United States District Court, E.D. Virginia, Richmond Division
A. Gibney, Jr., United States District Judge.
Tobacco, L.P., Republic Technologies (NA), LLC, and Republic
Tobacco, L.P. brought this action against Aziz Thobani and
USA Imports VA, Inc., alleging violations of the Lanham Act
and Virginia common law. The plaintiffs served the defendants
with the complaint and summons on April 17, 2019. The
defendants failed to file responsive pleadings, and the
plaintiffs moved for entry of default. Pursuant to Federal
Rule of Civil Procedure 55(a), the Clerk entered default on
June 17, 2019. The plaintiffs now move for default judgment
under Rule 55(b). The Court held a hearing on the motion on
October 10, 2019.
plaintiffs manufacture and distribute TOP- and JOB-brand
cigarette rolling papers, two of the best-known and
longest-selling cigarette rolling papers in the United
States. The plaintiffs maintain federal trademark
registrations for the TOP and JOB marks. The plaintiffs have
spent significant time and resources marketing their
products, and they have developed considerable and valuable
goodwill associated with the marks.
2018, the plaintiffs learned that the defendants were selling
cigarette rolling papers with TOP- and JOB-brand marks at a
discounted price "because they were
'bad.'" (Dk. No. 20-2, ¶ 4.) A laboratory
analysis showed that the cigarette rolling papers were
defendant defaults, the defendant admits the well-pleaded
factual allegations in the complaint. Ryan v. Homecomings
Fin. Network, 253 F.3d 778, 780 (4th Cir. 2001). Thus,
in reviewing a motion for default judgment under Federal Rule
of Civil Procedure 55(b), courts accept as true
plaintiffs' well-pleaded allegations regarding liability.
Id. Courts must then determine whether the
allegations support the relief sought. Id.
Trafficking in Counterfeit Goods
establish a trademark counterfeiting claim under 15 U.S.C.
§ 1114(1)(a), the plaintiffs must show that "(1)
the defendant[s] intentionally used a counterfeit mark in
commerce; (2) the defendants] knew that the mark was
counterfeit; (3) the use occurred in connection with the
sale, offering for sale, or distribution of goods; and (4)
the use of the counterfeit mark was likely to confuse
consumers." Assoc. Gen. Contractors of Am. v.
Stokes, No. 1:11-cv-795 (GBL/TRJ), 2013 WL 1155512, at
*3 (E.D. Va. Mar. 19, 2013). "Infringement is willful if
a defendant has knowledge that its conduct represented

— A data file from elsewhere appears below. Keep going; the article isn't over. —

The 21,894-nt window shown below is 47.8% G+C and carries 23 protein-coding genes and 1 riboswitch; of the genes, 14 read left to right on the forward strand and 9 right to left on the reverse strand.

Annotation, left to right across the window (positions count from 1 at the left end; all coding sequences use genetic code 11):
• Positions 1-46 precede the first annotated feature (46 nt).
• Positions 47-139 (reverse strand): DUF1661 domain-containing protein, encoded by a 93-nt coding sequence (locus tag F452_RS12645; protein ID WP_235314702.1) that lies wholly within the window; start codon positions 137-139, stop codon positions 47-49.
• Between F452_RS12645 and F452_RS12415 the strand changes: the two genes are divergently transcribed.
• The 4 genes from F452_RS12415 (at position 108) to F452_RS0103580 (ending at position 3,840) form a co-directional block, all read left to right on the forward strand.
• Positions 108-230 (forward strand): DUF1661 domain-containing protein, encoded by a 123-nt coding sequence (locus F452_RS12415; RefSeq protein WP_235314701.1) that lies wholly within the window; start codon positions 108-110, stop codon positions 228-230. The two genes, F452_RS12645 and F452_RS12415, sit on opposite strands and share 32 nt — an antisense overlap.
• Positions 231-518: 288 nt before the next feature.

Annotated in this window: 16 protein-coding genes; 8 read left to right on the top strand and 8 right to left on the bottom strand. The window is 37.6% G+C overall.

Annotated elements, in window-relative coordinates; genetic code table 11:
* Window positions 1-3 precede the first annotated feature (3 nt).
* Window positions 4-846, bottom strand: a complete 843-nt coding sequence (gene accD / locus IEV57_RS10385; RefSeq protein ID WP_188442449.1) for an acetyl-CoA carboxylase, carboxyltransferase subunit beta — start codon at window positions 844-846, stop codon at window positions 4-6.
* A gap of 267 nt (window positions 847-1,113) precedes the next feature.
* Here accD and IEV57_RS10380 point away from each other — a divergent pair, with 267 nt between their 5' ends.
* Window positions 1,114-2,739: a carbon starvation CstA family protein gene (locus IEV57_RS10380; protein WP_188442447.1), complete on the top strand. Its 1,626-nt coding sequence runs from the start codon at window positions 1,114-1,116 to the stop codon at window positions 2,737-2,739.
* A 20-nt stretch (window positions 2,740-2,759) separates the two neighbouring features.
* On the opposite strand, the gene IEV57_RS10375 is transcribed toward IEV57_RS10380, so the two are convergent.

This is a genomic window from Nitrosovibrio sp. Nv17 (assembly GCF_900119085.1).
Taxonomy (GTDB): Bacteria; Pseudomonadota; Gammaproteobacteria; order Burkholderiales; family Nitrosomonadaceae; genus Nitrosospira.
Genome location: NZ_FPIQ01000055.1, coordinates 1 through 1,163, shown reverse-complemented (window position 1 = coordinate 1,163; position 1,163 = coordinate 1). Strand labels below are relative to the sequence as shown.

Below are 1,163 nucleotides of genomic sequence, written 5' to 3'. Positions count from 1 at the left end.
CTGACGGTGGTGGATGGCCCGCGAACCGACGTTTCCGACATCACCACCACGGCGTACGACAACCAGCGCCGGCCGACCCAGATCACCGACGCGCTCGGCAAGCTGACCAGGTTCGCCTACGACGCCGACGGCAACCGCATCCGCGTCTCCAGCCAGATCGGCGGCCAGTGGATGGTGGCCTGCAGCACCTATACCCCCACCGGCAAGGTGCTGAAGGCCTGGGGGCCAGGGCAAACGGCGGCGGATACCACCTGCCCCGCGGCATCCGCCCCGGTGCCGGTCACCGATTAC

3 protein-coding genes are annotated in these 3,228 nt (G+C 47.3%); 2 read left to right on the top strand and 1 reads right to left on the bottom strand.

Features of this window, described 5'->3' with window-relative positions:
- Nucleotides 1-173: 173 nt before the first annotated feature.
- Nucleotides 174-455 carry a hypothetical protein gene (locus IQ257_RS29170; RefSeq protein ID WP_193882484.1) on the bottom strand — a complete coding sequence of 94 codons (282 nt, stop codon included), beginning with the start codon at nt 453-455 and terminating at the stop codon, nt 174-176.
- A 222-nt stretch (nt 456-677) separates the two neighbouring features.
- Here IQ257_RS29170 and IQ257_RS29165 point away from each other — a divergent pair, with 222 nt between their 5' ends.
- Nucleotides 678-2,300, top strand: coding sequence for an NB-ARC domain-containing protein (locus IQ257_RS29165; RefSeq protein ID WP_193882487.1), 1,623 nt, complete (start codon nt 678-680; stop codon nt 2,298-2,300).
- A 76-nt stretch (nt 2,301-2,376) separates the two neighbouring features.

infringement or recklessly disregarded the possibility."
Mya Saray, LLC v. Al-Amir, 831 F.Supp.2d 922, 941
(E.D. Va. 2011).
plaintiffs' complaint sufficiently alleges the elements
of trademark counterfeiting. The plaintiffs' laboratory
testing showed that the defendants sold counterfeit TOP- and
JOB-brand products, satisfying the first and third elements.
Thobani's statement that the counterfeit rolling papers
"were 'bad'" and his willingness to sell
the rolling papers at a discounted price indicate that he
knew that he was selling counterfeit papers, satisfying the
second element. (Dk. No. 20-2, ¶ 4); cf. United
States v. Zayyad, 741 F.3d 452, 463 (4th Cir. 2014)
(noting that selling drugs below wholesale suggests
deliberate indifference that goods were counterfeit). The
plaintiffs enjoy "a presumption of a likelihood of
confusion when the infringing mark is nearly an exact
imitation," so their allegations satisfy the fourth
element. JUUL Labs, Inc. v. Unincorporated Ass 'n
Identified in Schedule A, No.18-cv-01063 (LO/IDD), 2019
WL 1511883, at *3 (E.D. Va. Mar. 20, 2019), report &
recommendation adopted, 2019 WL 1510321 (E.D. Va. Apr.
prove trademark infringement under 15 U.S.C. § 1114, the
plaintiffs must show that (1) they "own a valid and
protectable mark;" (2) the defendants used a
"re-production, counterfeit, copy, or colorable
imitation" of that mark in commerce, without the
plaintiffs' consent; and (3) the defendants' use
"is likely to cause confusion." Louis Vuitton
Malletier S.A. v. Haute Diggity Dog, LLC, 507 F.3d 252,
259 (4th Cir. 2007). Virginia common law trademark
infringement claims require the plaintiffs to prove the same
elements as a § 1114 claim. See Swatch AG v. Beehive
Wholesale, LLC, 739 F.3d 150, 162 (4th Cir. 2014).
plaintiffs own valid trademarks for both TOP- and JOB-brand
marks, and the defendants used counterfeit copies of those
marks in commerce without the plaintiffs' consent,
satisfying the first and second elements. Because the
defendants sold cigarette rolling papers with marks nearly
identical to the TOP and JOB marks, the plaintiffs receive a
presumption of confusion. This satisfies the third element.
Accordingly, the plaintiffs have established the elements of
trademark infringement under 15 U.S.C. § 1114. Moreover,
because the plaintiffs have established ...